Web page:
In no particular order, here are examples of fire sprinkler activations that have occurred over the past few months. For those doubting the necessity of these devices in new homes, pay close attention to the fire officials' statements in each anecdote:
Maple Ridge, British Columbia
Two recent home fires in this town had starkly different outcomes. Firefighters arriving to the first one reported heavy smoke and flames. They immediately performed an interior rescue involving a wheelchair-bound man and his daughter. Firefighters also had to rescue residents trapped on their balconies. During their efforts, a firefighter was injured and four occupants were transferred to the hospital. It took firefighters three hours and 24,000 gallons of water to control the blaze.
Firefighters responded to the second incident at a sprinkler-protected home. A single sprinkler kept the fire under control until the fire crews arrived. Fire damage was contained to the area of origin.
"The primary reason for the marked difference in outcomes of these two events was the presence of fire sprinklers," says Timo Juurakko, assistant chief with the City of Maple Ridge Fire Department. "No one can argue the difference that fire sprinklers make."
Firefighters responded to a call of a fire inside a first-floor apartment. When they opened the door, they encountered smoke, not flames. A stovetop, grease fire was immediately extinguished by sprinklers. The women living in the apartment and her friend were able to exit the building safely. "This could have been a major disaster," the town's Interim Fire Chief Gregory Goldberg told a local newspaper. "Fire alarms save lives, and sprinklers save lives and buildings."
Rapid City, South Dakota
The home of America's newest sprinkler coalition, South Dakota also witnessed a recent sprinkler save. A woman was frying chicken when the grease in the pan ignited, prompting her to try and smother the fire with a blanket. When that didn't work, she placed the burning pan in the sink. (Here are NFPA's safety considerations for cooking with oil.) Flames ignited the picture above the sink, which set off a single sprinkler. The activation resulted in minimal damage to her home.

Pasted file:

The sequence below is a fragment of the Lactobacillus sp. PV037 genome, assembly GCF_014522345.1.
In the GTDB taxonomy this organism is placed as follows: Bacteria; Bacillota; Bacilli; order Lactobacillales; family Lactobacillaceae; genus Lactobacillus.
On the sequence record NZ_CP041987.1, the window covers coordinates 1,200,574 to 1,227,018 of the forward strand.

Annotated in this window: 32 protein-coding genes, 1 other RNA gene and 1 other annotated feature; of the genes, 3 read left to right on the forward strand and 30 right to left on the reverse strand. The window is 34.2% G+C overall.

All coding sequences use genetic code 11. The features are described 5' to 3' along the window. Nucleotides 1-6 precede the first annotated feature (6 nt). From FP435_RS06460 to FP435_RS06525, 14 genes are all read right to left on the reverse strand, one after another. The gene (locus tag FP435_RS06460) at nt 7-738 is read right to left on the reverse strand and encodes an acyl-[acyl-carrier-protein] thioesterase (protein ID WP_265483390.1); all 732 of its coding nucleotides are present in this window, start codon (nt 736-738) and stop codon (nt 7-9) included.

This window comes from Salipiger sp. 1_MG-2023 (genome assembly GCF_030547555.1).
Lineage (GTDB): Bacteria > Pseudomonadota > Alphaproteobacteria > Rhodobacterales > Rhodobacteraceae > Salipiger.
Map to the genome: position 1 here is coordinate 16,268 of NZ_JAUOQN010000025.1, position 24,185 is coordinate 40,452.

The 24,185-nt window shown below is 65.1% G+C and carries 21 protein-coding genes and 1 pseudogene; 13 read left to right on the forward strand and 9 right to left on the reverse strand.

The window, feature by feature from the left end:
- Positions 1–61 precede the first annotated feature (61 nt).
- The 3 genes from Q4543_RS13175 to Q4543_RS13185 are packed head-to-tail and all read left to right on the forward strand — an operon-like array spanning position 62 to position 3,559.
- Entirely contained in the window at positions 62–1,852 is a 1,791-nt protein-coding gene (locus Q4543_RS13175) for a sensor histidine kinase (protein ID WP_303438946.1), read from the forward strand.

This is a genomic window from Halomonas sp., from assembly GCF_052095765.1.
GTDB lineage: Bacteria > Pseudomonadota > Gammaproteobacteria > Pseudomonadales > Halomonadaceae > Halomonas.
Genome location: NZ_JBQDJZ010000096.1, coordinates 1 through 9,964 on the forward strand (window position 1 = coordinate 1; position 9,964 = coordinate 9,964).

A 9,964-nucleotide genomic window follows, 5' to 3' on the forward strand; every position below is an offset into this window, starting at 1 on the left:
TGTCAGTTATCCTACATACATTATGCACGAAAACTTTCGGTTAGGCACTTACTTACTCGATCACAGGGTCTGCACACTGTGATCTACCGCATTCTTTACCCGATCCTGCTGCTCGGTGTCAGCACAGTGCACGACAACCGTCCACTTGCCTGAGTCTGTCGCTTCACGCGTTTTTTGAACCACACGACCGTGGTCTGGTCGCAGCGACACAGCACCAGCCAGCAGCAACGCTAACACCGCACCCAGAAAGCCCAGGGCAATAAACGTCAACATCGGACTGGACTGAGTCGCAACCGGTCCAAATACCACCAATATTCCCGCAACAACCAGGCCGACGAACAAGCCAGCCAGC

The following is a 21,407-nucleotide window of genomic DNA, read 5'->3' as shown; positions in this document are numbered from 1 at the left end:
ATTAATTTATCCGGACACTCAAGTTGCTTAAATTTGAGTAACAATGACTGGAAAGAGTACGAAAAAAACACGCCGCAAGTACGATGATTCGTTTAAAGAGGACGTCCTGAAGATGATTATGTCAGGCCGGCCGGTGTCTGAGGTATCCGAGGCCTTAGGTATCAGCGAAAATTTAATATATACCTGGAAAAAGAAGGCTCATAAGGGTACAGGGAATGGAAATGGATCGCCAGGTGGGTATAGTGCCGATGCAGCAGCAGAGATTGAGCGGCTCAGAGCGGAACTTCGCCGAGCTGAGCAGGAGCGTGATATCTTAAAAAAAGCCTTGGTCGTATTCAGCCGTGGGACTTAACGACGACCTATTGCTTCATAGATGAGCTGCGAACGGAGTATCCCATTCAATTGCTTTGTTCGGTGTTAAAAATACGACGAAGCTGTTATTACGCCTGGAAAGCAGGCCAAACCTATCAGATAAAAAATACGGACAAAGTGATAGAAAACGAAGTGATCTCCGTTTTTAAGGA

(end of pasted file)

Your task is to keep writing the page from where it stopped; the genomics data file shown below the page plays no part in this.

"There was a heavy fire load surrounding the sink, and this had the potential to become quite devastating," says Jody Telkamp, administrative assistant with the Rapid City Fire Department and member of the South Dakota Fire Sprinkler Coalition.
Another cooking fire in an Elko home was stopped in its tracks by sprinklers. Since the damage from the fire was so mild, residents were able to vacate the home soon after the incident. "Had this building been an unprotected building, the fire would have likely caused severe damage to the building, displacing all of the residents (and) threatening the lives of the occupants," says Fire Marshal Joshua Carson with the Elko Fire Department.
Have you seen or heard of a sprinkler save in your community? Let us know, and we'll highlight it on this blog. Also, please make use of this handy document produced by the California Fire Sprinkler Coalition instructing you on how to communicate home fire sprinklers to the media.